This Article is From Apr 13, 2016

In Big Breakthrough, New Rules For US Planes, Ships At Indian Bases

Defense Minister Manohar Parrikar (L) and US Defense Secretary Ash Carter (C) inspect a jet engine in the hanger deck of the USS Eisenhower off the coast of Virginia, in the Atlantic Ocean, December 10, 2015.


  • US ships and planes can refuel and restock at Indian bases
  • No case-by-case permission will be needed; reciprocity for India
  • Both countries agree on this, deal to be signed shortly
New Delhi: After negotiations that have traversed a decade, India has agreed that US warships and aircraft can refuel and restock water, food, and other supplies at Indian bases with a one-time clearance. Currently, permissions have to be sought each time there is a US requirement. For example, US warships on a humanitarian relief operation will be provided assistance throughout the duration of their operation based on a single request for Indian support.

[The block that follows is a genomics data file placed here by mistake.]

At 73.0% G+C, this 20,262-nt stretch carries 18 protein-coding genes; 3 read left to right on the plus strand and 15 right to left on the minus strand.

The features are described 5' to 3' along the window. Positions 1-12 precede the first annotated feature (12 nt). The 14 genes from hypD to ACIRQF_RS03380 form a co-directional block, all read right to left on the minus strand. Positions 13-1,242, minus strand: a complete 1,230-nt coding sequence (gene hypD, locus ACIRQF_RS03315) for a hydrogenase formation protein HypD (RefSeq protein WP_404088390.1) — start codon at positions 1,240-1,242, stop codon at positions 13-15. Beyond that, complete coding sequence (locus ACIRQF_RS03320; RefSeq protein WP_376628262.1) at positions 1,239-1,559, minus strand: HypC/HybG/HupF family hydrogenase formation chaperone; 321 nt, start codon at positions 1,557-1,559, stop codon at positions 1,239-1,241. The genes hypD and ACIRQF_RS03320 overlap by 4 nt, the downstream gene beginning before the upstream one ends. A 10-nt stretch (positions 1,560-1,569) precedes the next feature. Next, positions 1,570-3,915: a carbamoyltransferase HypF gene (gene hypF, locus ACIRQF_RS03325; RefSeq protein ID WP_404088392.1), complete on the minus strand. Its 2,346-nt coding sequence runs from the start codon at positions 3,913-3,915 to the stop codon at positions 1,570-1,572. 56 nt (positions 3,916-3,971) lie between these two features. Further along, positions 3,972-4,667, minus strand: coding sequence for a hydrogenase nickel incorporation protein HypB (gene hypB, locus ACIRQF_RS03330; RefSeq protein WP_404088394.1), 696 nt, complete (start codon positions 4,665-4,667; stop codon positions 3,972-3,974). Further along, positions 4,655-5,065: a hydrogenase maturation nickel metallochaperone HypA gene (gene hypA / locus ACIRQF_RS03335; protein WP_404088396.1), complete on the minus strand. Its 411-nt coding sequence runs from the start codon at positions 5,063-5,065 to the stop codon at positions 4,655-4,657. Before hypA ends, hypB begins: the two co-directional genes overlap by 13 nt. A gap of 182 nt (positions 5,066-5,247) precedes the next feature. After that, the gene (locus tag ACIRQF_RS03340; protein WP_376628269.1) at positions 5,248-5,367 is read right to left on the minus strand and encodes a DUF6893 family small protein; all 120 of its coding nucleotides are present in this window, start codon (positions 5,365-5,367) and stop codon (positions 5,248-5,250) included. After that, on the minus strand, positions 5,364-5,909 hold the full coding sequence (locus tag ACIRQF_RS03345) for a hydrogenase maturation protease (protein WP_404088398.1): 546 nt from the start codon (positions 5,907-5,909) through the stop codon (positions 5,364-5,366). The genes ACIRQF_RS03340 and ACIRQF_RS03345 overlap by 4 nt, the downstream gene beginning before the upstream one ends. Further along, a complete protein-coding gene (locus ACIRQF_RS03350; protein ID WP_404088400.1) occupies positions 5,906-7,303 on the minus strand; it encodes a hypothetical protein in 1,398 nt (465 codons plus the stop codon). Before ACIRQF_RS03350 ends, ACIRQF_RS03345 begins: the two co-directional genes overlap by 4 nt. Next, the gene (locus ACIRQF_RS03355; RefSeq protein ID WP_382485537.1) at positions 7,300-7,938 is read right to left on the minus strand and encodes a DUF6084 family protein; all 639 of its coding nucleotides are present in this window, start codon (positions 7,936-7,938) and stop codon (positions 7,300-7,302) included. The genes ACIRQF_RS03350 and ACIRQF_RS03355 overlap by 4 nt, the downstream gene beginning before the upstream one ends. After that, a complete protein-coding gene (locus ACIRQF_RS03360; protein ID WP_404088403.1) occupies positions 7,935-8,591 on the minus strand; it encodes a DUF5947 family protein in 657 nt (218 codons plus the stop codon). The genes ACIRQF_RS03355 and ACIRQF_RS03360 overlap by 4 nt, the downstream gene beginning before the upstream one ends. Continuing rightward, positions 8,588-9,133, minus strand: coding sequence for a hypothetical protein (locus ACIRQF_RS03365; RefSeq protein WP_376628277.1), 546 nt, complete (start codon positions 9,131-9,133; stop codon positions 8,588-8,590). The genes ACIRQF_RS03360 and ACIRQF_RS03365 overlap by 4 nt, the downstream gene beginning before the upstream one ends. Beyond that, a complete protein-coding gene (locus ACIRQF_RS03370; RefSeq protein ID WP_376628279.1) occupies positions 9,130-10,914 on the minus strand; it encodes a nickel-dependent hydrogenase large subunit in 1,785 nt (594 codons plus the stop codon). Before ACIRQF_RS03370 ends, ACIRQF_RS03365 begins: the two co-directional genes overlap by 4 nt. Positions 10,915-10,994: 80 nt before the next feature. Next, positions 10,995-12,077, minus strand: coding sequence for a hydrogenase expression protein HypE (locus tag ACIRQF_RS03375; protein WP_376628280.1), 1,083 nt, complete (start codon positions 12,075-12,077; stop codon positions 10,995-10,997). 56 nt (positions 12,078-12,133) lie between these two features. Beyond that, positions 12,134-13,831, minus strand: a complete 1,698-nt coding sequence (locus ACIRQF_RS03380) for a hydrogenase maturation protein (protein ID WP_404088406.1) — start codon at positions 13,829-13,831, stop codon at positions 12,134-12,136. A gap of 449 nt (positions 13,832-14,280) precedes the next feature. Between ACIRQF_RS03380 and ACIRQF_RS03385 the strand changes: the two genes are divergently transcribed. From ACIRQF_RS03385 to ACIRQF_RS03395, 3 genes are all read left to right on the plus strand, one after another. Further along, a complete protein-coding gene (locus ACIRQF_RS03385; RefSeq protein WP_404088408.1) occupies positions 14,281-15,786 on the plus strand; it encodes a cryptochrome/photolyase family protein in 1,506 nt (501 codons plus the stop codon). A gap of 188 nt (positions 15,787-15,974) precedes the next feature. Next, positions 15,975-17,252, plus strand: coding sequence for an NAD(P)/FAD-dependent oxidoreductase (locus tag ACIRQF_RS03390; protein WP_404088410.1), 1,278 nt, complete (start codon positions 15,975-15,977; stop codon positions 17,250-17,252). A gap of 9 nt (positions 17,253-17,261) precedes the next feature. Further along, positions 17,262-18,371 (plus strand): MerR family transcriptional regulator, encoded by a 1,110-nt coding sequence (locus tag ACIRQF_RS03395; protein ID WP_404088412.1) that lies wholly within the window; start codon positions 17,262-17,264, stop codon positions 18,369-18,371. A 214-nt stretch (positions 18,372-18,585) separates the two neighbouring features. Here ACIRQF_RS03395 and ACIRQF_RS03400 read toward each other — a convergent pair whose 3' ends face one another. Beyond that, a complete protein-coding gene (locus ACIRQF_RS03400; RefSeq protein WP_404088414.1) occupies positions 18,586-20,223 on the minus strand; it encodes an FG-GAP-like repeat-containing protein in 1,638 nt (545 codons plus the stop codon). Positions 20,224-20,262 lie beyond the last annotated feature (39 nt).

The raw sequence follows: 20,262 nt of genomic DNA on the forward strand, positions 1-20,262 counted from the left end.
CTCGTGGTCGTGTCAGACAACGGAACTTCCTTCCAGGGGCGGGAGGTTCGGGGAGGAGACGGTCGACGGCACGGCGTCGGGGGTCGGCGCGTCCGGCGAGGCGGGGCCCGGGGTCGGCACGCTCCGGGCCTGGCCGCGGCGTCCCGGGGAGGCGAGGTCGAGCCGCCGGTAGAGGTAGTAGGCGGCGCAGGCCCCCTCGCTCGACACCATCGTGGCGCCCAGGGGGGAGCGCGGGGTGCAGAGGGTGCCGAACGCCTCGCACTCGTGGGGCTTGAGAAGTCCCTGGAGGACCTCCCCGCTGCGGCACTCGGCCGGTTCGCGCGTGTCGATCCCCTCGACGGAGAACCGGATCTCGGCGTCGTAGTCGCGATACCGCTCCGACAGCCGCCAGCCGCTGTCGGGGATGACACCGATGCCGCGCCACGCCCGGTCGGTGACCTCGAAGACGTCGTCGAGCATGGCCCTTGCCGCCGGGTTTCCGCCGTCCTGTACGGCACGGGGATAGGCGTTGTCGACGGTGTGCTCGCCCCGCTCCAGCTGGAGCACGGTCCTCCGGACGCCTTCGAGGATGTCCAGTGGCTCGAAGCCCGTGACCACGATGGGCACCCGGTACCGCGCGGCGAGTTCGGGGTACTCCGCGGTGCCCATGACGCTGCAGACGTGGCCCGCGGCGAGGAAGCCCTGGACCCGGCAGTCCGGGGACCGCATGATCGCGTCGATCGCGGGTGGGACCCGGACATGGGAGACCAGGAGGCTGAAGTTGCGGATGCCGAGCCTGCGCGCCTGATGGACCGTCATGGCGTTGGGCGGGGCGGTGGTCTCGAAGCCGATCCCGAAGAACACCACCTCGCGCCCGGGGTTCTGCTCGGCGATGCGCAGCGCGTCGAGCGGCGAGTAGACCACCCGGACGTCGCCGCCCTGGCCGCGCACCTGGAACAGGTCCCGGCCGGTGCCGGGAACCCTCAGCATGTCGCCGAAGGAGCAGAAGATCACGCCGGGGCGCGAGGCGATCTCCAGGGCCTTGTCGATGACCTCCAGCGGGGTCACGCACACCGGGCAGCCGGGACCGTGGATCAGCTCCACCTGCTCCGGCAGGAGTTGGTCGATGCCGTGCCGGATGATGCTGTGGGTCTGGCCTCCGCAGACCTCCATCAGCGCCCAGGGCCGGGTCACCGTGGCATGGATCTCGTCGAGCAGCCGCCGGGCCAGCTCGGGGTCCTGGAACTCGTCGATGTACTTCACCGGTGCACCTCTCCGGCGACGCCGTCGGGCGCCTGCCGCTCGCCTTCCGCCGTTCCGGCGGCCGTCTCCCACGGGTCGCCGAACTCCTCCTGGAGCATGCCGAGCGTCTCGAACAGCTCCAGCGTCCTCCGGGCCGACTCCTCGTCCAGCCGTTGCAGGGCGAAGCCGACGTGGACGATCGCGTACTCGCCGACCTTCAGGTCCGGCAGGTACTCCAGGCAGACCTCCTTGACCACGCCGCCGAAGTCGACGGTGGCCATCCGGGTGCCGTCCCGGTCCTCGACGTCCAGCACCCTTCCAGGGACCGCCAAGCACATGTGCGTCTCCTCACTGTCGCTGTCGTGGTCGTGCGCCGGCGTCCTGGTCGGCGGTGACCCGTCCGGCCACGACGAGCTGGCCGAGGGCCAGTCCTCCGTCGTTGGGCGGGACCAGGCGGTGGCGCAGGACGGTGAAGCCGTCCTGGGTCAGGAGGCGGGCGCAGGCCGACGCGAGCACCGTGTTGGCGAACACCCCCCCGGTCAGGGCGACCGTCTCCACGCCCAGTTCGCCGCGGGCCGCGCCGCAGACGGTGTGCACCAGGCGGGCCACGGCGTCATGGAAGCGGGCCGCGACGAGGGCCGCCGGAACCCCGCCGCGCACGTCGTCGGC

India too can use similar US facilities when required. A new Logistics and Support Agreement has been discussed, which would allow the two militaries to use each other's land, air and naval bases for resupplies, repair and rest. However, the text of the agreement has not yet been finalized - that's expected in the next few months, said Defence Minister Manohar Parrikar and US Defense Secretary Ashton Carter after talks held today.

Mr Parrikar explained that there will be no permanent US military presence at Indian bases while Mr Carter made it a point to stress, "We can come here only if we are invited by the Indian government." Mr Carter added that the new logistics agreement "reflects the fact that we expect to be working more, our Navies together, our Air Forces together, our Armies together and we want to have the ability to respond together to let's say a humanitarian disaster... this doesn't bind anybody to doing anything in particular."

Mr Parrikar referred to the case of the devastating Nepal earthquake last year which saw US planes carrying relief and aid refueling in India.

The previous UPA Government had refused to sign an earlier iteration of the agreement, declaring that India would be seen as partnering with the US militarily, which could endanger India's independent foreign policy.